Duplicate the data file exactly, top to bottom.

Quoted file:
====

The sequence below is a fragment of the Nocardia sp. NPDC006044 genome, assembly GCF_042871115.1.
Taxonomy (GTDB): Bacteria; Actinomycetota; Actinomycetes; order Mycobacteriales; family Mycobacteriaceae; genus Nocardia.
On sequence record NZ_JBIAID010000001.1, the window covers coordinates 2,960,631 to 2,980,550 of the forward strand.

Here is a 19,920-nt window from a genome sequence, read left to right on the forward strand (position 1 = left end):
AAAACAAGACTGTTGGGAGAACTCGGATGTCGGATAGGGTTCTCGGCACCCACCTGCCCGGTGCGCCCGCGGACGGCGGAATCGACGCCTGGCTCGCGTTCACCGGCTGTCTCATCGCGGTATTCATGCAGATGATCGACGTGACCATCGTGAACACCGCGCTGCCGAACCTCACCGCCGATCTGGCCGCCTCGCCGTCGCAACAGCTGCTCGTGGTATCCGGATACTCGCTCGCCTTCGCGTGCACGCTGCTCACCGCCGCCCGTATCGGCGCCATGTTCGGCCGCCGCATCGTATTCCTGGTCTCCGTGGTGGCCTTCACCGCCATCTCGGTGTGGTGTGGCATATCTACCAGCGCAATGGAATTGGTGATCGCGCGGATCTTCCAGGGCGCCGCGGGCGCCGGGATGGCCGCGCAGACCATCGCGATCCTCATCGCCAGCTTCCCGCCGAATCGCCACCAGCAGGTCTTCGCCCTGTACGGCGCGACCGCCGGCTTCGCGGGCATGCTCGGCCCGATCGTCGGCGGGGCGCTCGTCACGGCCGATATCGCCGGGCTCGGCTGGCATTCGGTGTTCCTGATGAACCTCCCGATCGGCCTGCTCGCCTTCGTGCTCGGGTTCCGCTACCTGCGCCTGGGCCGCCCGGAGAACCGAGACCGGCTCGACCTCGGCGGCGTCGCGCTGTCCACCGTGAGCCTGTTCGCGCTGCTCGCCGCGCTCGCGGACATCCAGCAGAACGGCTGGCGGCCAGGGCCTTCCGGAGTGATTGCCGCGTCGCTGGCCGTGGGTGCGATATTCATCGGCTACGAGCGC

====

The sequence below is a fragment of the Nocardia sp. NPDC006044 genome, assembly GCF_042871115.1.
Taxonomy (GTDB): Bacteria; Actinomycetota; Actinomycetes; order Mycobacteriales; family Mycobacteriaceae; genus Nocardia.
On sequence record NZ_JBIAID010000001.1, the window covers coordinates 2,960,631 to 2,980,550 of the forward strand.

Here is a 19,920-nt window from a genome sequence, read left to right on the forward strand (position 1 = left end):
AAAACAAGACTGTTGGGAGAACTCGGATGTCGGATAGGGTTCTCGGCACCCACCTGCCCGGTGCGCCCGCGGACGGCGGAATCGACGCCTGGCTCGCGTTCACCGGCTGTCTCATCGCGGTATTCATGCAGATGATCGACGTGACCATCGTGAACACCGCGCTGCCGAACCTCACCGCCGATCTGGCCGCCTCGCCGTCGCAACAGCTGCTCGTGGTATCCGGATACTCGCTCGCCTTCGCGTGCACGCTGCTCACCGCCGCCCGTATCGGCGCCATGTTCGGCCGCCGCATCGTATTCCTGGTCTCCGTGGTGGCCTTCACCGCCATCTCGGTGTGGTGTGGCATATCTACCAGCGCAATGGAATTGGTGATCGCGCGGATCTTCCAGGGCGCCGCGGGCGCCGGGATGGCCGCGCAGACCATCGCGATCCTCATCGCCAGCTTCCCGCCGAATCGCCACCAGCAGGTCTTCGCCCTGTACGGCGCGACCGCCGGCTTCGCGGGCATGCTCGGCCCGATCGTCGGCGGGGCGCTCGTCACGGCCGATATCGCCGGGCTCGGCTGGCATTCGGTGTTCCTGATGAACCTCCCGATCGGCCTGCTCGCCTTCGTGCTCGGGTTCCGCTACCTGCGCCTGGGCCGCCCGGAGAACCGAGACCGGCTCGACCTCGGCGGCGTCGCGCTGTCCACCGTGAGCCTGTTCGCGCTGCTCGCCGCGCTCGCGGACATCCAGCAGAACGGCTGGCGGCCAGGGCCTTCCGGAGTGATTGCCGCGTCGCTGGCCGTGGGTGCGATATTCATCGGCTACGAGCGC